May 17, 2012

Business Development For Young Professionals

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Getting young professionals to blend online and offline marketing strategies will grow the receivables for your firm.

Young attorneys and accountants have traditionally been a firm’s worker bees. Senior partners throw tons of work at them, and they’re expected to crank out the billable hours. And if they do that long enough, one day they may become partners—some of whom bring in new business, while others just continue on the “worker bee” route.

“It’s all changing,” a managing partner at a Los Angeles firm recently declared over lunch. “Finding new clients isn’t something just for senior partners anymore. The economy has taught us that we have to market the firm, and everyone has to do their part.”

When asked about new hires and associates, he responded, “If they ever want to make partner at our firm, they need to learn how to bring in clients. The day will soon be here when you won’t make partner at a firm without a developed book of business.”

Two Reasons It’s More Important

The economy downslide of 2008 triggered a series of actions that caught law firms and accounting firms off guard. Business slowed, clients were slow to send in their payments, and the phone wasn’t ringing like it had before.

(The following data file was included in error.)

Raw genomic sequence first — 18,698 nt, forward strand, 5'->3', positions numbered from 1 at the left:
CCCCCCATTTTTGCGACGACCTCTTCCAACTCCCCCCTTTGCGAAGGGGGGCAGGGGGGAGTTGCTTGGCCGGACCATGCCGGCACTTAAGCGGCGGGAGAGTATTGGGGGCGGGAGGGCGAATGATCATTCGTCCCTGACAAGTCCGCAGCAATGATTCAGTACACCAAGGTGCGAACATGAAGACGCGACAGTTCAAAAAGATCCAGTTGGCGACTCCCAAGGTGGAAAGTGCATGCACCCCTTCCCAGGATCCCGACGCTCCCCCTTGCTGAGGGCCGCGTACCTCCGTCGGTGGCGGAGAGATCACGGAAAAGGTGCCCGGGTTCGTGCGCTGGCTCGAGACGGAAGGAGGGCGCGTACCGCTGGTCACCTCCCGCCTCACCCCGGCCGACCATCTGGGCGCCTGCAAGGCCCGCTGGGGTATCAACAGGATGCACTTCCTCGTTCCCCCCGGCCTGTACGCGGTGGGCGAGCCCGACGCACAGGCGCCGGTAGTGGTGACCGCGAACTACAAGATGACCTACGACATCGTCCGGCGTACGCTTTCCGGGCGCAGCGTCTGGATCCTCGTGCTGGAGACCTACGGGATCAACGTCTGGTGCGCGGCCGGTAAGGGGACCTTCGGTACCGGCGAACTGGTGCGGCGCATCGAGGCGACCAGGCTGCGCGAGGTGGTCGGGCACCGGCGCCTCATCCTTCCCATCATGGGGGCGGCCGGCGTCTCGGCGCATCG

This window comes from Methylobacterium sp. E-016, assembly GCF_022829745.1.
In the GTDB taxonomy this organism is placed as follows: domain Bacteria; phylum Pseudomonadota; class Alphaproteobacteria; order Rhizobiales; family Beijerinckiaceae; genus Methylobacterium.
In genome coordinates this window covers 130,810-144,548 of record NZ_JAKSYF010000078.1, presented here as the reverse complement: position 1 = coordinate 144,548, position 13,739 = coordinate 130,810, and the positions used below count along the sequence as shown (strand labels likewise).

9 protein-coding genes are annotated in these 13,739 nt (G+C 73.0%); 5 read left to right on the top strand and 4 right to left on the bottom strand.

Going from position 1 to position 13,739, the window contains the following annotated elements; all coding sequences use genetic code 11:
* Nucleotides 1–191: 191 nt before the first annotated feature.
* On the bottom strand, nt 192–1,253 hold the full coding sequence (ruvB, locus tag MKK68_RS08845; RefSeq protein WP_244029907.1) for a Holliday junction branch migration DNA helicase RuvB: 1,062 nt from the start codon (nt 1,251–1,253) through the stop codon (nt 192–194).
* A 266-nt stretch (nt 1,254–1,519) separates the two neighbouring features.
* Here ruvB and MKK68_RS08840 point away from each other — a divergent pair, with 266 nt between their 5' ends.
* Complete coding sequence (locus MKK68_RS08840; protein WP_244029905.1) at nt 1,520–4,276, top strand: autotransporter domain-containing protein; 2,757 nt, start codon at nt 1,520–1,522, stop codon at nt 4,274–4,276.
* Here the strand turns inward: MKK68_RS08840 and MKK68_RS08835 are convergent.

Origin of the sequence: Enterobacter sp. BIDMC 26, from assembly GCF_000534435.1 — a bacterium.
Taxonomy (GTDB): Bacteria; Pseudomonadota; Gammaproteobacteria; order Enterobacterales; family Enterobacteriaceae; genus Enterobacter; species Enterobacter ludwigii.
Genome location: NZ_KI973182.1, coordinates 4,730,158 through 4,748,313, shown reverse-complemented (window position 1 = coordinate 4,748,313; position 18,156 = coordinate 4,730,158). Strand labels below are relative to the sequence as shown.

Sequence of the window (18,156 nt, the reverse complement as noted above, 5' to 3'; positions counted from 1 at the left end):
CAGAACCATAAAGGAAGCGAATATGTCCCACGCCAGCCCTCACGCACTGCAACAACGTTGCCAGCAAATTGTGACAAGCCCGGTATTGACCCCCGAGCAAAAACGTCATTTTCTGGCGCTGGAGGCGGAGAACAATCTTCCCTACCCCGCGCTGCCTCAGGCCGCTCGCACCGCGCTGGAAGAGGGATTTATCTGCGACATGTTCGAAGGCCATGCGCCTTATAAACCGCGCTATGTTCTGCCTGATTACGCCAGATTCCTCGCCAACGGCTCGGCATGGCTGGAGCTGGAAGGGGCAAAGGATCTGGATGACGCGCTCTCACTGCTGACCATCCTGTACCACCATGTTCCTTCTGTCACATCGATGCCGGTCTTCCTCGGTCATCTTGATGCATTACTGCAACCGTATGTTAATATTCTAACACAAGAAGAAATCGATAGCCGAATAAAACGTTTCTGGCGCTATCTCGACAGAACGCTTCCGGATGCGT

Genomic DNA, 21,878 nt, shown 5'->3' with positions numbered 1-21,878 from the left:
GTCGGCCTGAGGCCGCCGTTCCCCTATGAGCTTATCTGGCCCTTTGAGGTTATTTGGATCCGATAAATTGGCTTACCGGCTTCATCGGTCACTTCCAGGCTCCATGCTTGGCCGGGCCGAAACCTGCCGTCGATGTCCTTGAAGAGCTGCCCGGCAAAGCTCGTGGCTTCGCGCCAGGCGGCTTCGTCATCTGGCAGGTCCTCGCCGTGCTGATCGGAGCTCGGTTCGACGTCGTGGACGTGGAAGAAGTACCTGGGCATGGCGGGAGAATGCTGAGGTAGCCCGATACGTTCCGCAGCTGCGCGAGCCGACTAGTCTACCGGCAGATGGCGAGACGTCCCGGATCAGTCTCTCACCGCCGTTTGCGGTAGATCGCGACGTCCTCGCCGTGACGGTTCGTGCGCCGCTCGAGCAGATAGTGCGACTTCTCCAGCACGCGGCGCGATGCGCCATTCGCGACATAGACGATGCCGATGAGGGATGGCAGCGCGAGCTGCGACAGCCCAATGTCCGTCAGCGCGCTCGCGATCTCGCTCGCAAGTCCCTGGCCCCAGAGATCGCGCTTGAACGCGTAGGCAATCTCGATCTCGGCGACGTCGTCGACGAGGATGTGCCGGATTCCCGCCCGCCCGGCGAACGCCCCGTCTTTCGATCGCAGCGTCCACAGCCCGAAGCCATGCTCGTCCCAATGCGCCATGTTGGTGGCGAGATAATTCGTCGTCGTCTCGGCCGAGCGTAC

Law firms felt the effects almost instantly, and 2009 was a down year for many firms. Divorce became “too expensive” for some law firm clients. Litigation gave way to settlements and mediation, which reduced billable hours and workloads. Bankruptcy attorneys did well, but real estate transactions dried up, which affected a lot of Southern Cali­fornia law firms.

Accounting firms felt the effects a little later. Many accountants had a profitable year in 2009, when clients locked-in losses and needed to account for them. The following year, 2010, was the year that many accounting firms felt the slowdown.

The second trigger is marketing itself. Until Bates v. Arizona State Bar (1977), it was considered unethical to advertise legal services. And while attorney advertising seems to be everywhere, there are many firms that have personnel who still reject the notion, feeling it belittles the firm.

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In the early 2000s, attorney marketing began to increase. This, in large part, has occurred in the more “retail” oriented areas of practice, such as personal injury, class action litigation and family law. But in the past five years, more traditional areas of law have adopted the practice. Law firms focused on business and transactions have joined the ranks, and today marketing and business development is on the rise in most areas of practice.

It’s interesting to note that this rise has also paralleled the shift of marketing dollars from traditional advertising to Internet and alternative forms of marketing. Firms that traditional advertised in “yellow pages” phone directory ads have diverted their budgets to more website, Internet and search engine advertising.

The pressure of a slowing economy and the rise of marketing is forcing senior partners to work harder to bring in business, and that’s given rise to asking even more of younger attorneys and accountants.

What’s In It For Young Professionals?

Other than maintaining a Facebook presence, a lot of young professionals don’t like the notion of marketing. At a recent training session, a young accountant asked, “What’s in it for me? Why should I bring in business if I’m not a partner?” There is not one reason—there are three.